Although many vaccine approaches, including live attenuated, viral and bacterial vectored and adjuvanted subunit vaccines, have been evaluated in rodent and primate models, there is currently no approved RSV vaccine. Screening for a live attenuated RSV vaccine candidate with the right balance of attenuation and immunogenicity has been hampered by a lack of suitable in vitro and in vivo models capable of accurately predicting attenuation in naive infants . Vaccine-induced RSV disease following immunization with formalin-inactivated preparations of RSV, based on the initial clinical FIRSV vaccine, has been extensively studied in animal models responses [4–7, 19, 21]. Studies in cotton rats, vaccinated with FIRSV and then challenged with RSV showed infiltration with neutrophils, macrophages and lymphocytes and increased Th2-type cytokines like IL-4, IL-10, IL-13 and eotaxin in the lung, indicating a Th2 bias in enhanced inflammation [5, 65]. The central role of T cells in the augmented lung pathology has been elucidated using the BALB/c mouse model. It has been shown that CD4 T cells are crucial to the immunopathogenesis of vaccine-augmented RSV disease [4, 66, 67], and that RSV-specific antibodies (in the absence of CD4 and CD8 T cells) are not sufficient to cause disease enhancement [4, 66]. It has recently been reported that immunization with FIRSV induces low avidity anti-RSV antibodies due to poor activation of toll-like receptors that could consequently result in an aberrant Th2 immune response . Therefore, skewing to a Th1-type pattern of cytokine production by priming with live RSV prevented subsequent enhanced disease . Studies using recombinant vaccinia viruses expressing various RSV proteins have pointed to the G protein as a potential crucial factor in the induction of vaccine-enhanced disease . Since the challenge lies in inducing a strong and protective T cell response, while avoiding the pathological consequences of unbalanced Th1/Th2 responses, Ad vectors, which tend to induce strong Th1 responses, are a promising tool for a RSV vaccine. The addition of the RGD motif to the fiber further increased the Th1 response against the F protein and did not induce vaccine-enhance diseased.
Role of DC in Vaccine-induced RSV Disease
It has been reported that the number of cDC and pDC is increased during RSV infection and even after apparent resolution [55, 57–61]. Collectively, these data support the hypothesis that recruitment of recently attracted DCs in the lung leads to maintenance and control of the immune response in the lung, even after the actual infection and inflammation in the lung is resolved [43, 50, 54–56].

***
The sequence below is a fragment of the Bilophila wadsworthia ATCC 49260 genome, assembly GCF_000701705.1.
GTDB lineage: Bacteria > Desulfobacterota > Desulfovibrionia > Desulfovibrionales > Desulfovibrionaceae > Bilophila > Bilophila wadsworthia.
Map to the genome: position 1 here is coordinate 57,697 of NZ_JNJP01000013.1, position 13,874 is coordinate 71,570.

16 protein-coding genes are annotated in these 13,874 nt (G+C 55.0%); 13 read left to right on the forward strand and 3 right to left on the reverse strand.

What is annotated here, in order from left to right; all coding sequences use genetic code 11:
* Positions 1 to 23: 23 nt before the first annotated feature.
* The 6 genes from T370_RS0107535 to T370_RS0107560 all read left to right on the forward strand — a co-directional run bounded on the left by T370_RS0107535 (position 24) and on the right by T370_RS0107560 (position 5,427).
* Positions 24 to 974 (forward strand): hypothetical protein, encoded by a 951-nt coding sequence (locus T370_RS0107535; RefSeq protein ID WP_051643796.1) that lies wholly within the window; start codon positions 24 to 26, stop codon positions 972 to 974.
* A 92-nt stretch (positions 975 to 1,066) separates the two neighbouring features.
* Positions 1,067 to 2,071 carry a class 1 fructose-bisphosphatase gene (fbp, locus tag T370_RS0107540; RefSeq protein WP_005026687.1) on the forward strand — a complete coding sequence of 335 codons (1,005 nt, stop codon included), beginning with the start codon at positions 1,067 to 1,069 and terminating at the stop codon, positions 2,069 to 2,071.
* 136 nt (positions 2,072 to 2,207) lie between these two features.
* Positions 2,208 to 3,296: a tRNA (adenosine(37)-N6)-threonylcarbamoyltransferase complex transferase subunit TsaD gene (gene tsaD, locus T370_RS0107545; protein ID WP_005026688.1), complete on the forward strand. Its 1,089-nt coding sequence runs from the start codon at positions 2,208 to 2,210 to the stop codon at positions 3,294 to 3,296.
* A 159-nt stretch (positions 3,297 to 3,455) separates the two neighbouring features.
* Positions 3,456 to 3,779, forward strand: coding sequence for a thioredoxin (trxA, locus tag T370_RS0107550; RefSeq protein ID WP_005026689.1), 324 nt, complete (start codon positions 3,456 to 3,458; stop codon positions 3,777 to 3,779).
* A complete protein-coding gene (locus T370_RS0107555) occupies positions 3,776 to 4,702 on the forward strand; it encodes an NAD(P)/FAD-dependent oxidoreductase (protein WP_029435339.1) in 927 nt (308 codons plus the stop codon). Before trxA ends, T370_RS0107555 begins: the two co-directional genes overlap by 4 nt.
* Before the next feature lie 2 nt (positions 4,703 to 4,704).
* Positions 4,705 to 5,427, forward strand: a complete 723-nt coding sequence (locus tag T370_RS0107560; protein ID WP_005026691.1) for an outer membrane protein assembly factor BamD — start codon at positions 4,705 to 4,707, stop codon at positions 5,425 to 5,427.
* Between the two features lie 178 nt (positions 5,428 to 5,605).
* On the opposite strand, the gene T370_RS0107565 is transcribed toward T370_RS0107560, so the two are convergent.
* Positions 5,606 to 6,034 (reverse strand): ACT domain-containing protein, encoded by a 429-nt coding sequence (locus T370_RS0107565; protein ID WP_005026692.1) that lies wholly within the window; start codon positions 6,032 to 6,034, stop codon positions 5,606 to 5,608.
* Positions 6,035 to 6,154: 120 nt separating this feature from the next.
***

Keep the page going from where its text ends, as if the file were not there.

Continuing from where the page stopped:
To date, there has been no description of the role of lung DC subsets in respiratory viral infections during the onset of vaccine-induced RSV disease. RSV-infected mice developed airway hyperreactivity as measured by a strong increase in airway resistance in response to methacholine. Depletion of pDCs around the time of RSV infection enhanced peribronchial and perivascular inflammatory infiltrates consisting of mononuclear cells and increased pro-inflammatory cytokines and decreased anti-viral secretion [55, 56]. Mice that were immunized with FIRSV and subsequently challenged with RSV showed similar patterns of lung DC subset imbalance, resulting in down-regulation of anti-viral secretion in pDC as well as decreased numbers of Treg cells. Although the subset populations were increased after RSV challenge, decreased Treg cells and elevated levels of IL-17 levels indicated a Th2-type milieu which may reflect an imbalance of pDC and consequently cDC function and which was not seen following immunization with AdF.RGD. The analysis of lung DCs and Tregs may thus be useful in the evaluation for vaccine-enhanced disease of new RSV vaccines.
The recombinant Ad vectors used in this study are E1a-, partial E1b- and partial E3- vectors based on the Ad5 genome. AdF contains the human cytomegalovirus (CMV) intermediate early promoter/enhancer, the sequenced F protein cDNA of the RSV A2 strain, same that was used for further challenge experiments, and the simian virus 40 (SV40) polyA stop signal as an expression cassette inserted into the E1 region. The F protein cDNA was kindly provided by P. Collins (Bethesda, MD). AdF.RGD has the high-affinity RGD sequence GCDCRGDCFCA incorporated at the COOH-terminal end of the fiber protein . The AdNull control vector contains no transgene in the expression cassette. The vectors were used on the basis of equal number of physical particle concentration and were propagated and purified as described previously .
Female BALB/c mice were obtained from Taconic Farms (Tarrytown, NY). The animals were housed under specific pathogen-free conditions and used at 6 to 8 wk of age. The mice were immunized by intramuscular injection of AdF.RGD, AdNull (both at 1010 particle units; pu), FIRSV (105 pfu), or by intranasal administration of RSV (105 pfu). All animal studies were conducted under protocols reviewed and approved by the Weill Cornell Institutional Animal Care and Use Committee.